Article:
Overflow incontinence is when the bladder does not fully empty and so a build-up of urine occurs, leading to leakage. Signs of overflow incontinence may also include difficulty in being able to start passing urine, or having a feeling that the bladder is still not empty. There are many reasons for the bladder not to empty fully. These include an obstruction such as enlarged prostate gland in men, severe constipation resulting in the bowel pressing on the bladder and medical conditions such as diabetes, stroke or multiple sclerosis.
Nocturia incontinence mainly affects customers over the age of 60. It occurs when a person is woken up several times at night to pass urine, which can then result in them feeling constantly tired and so limiting what they can do during the day.
Urinary incontinence affects one in three women and one in four men
If a customer is concerned that they may have bladder weakness and have not had a diagnosis, pharmacy teams can advise them to consult with a GP so that any underlying health conditions can be addressed. “When problems with urinary incontinence arise, customers all too often assume that nothing can be done about it and the taboos around issues such as incontinence prevent customers from seeking professional help,” says Jane. But help is available. Customers can be advised about keeping a bladder diary for at least three days, which involves keeping a record of the following information:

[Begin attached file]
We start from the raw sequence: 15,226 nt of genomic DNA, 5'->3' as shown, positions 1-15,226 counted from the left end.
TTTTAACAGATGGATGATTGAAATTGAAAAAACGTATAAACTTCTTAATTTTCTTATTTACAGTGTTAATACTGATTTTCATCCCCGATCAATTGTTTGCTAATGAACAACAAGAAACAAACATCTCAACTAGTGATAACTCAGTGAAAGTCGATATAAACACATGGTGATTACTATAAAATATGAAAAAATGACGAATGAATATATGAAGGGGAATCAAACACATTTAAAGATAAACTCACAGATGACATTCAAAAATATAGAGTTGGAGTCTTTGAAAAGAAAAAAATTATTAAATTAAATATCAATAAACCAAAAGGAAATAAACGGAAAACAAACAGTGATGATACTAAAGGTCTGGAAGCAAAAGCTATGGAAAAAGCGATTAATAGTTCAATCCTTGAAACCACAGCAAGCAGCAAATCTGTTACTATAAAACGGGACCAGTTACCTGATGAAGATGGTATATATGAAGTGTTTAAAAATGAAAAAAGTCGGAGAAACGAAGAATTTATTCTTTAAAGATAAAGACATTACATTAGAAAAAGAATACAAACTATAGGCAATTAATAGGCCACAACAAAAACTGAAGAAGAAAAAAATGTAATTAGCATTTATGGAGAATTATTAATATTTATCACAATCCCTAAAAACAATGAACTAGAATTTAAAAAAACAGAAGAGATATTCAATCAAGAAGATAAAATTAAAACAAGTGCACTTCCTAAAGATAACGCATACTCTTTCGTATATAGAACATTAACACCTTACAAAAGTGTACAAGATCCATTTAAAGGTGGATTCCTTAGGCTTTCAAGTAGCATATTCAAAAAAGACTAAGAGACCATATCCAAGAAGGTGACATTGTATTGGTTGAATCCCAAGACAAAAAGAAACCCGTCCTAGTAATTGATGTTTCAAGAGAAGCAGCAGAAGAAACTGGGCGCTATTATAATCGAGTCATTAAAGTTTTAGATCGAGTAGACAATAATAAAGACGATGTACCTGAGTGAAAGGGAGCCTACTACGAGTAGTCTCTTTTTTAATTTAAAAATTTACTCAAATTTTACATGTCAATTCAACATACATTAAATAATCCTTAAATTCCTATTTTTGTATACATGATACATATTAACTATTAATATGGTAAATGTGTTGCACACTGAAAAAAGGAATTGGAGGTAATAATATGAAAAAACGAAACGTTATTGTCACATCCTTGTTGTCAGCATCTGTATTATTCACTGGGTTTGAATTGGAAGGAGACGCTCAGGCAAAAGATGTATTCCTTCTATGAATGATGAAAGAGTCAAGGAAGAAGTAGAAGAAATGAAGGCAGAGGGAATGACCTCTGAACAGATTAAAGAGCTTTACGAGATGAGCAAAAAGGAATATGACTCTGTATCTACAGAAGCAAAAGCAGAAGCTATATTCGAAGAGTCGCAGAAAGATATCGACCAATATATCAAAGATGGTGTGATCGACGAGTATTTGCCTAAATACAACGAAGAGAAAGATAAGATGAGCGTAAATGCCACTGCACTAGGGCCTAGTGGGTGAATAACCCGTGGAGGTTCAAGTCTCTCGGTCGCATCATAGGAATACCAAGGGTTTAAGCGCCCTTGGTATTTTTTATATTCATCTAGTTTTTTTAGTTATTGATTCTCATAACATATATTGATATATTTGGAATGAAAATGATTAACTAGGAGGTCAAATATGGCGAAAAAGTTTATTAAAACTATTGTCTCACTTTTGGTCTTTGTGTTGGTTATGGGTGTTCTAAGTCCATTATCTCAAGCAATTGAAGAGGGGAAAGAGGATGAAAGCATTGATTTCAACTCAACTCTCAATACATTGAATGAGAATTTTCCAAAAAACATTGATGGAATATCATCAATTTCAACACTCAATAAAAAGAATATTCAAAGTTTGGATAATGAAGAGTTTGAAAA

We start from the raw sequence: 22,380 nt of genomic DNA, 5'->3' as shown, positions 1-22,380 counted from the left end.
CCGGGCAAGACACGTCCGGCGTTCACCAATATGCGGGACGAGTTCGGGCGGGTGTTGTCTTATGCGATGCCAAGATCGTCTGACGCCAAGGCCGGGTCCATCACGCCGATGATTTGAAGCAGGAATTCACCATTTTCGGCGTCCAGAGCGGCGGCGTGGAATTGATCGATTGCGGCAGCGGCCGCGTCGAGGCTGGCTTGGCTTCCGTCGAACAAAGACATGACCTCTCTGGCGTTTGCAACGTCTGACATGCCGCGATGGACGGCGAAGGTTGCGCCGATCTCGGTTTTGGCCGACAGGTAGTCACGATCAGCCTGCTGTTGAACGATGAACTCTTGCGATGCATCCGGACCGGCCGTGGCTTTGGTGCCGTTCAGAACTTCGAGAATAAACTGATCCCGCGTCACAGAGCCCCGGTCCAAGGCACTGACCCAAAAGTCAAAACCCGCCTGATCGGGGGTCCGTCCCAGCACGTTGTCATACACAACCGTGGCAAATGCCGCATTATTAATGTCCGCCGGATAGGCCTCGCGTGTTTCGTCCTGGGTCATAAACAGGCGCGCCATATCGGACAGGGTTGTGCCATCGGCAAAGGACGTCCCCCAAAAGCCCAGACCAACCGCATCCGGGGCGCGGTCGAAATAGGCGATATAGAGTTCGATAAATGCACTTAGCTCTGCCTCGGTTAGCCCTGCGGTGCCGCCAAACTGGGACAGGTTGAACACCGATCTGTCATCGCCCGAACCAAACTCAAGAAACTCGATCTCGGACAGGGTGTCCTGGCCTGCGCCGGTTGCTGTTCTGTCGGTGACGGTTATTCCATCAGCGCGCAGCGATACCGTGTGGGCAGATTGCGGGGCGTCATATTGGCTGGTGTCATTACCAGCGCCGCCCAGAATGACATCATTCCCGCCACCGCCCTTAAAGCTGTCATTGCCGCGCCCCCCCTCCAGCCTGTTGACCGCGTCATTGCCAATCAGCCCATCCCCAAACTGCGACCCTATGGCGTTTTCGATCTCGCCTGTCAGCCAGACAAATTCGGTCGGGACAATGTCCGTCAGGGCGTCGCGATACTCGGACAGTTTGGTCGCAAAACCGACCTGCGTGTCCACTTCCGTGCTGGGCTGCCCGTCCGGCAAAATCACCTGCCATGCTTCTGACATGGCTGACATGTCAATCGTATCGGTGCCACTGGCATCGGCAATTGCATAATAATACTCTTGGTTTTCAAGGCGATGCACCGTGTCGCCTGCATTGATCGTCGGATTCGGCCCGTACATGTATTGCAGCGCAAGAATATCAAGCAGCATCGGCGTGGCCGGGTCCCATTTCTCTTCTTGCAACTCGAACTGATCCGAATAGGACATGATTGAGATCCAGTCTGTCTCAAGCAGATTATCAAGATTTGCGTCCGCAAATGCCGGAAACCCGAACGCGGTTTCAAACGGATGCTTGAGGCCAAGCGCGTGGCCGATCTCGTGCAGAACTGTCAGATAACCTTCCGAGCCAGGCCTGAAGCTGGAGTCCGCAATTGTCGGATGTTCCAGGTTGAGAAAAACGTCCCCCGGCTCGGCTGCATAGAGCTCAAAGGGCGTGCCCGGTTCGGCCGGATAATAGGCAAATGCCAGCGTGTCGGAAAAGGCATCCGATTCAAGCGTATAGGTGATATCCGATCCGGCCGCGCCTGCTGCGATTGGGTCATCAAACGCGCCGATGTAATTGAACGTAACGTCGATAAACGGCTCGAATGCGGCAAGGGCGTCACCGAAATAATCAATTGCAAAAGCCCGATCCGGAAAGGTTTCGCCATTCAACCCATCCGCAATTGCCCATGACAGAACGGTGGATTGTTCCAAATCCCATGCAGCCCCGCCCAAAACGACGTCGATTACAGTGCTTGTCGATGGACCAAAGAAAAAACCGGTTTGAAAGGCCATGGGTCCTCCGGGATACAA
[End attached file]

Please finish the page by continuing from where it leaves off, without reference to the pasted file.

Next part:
Some customers may need treatment with medication, most commonly anticholinergics, mirabegron, alpha blockers and topical oestrogen. “For menopausal women, hormone replacement therapy can protect from urinary symptoms, such as urinary frequency, urgency and infections, by helping to rebalance hormone levels,” explains Jane.
Pharmacy teams can also support customers with bladder weakness by recommending suitable products and advice to make them feel more confident to carry on with their everyday activities without worrying about urine leakages. There are a number of incontinence products that customers may find useful in managing their symptoms, including liners, pads, pants and bedding protectors, and pharmacy teams can help them choose the right product for them.
As well as advising on products to help manage symptoms of bladder weakness, pharmacy teams can offer customers additional information about how to improve their condition by strengthening the pelvic floor muscles.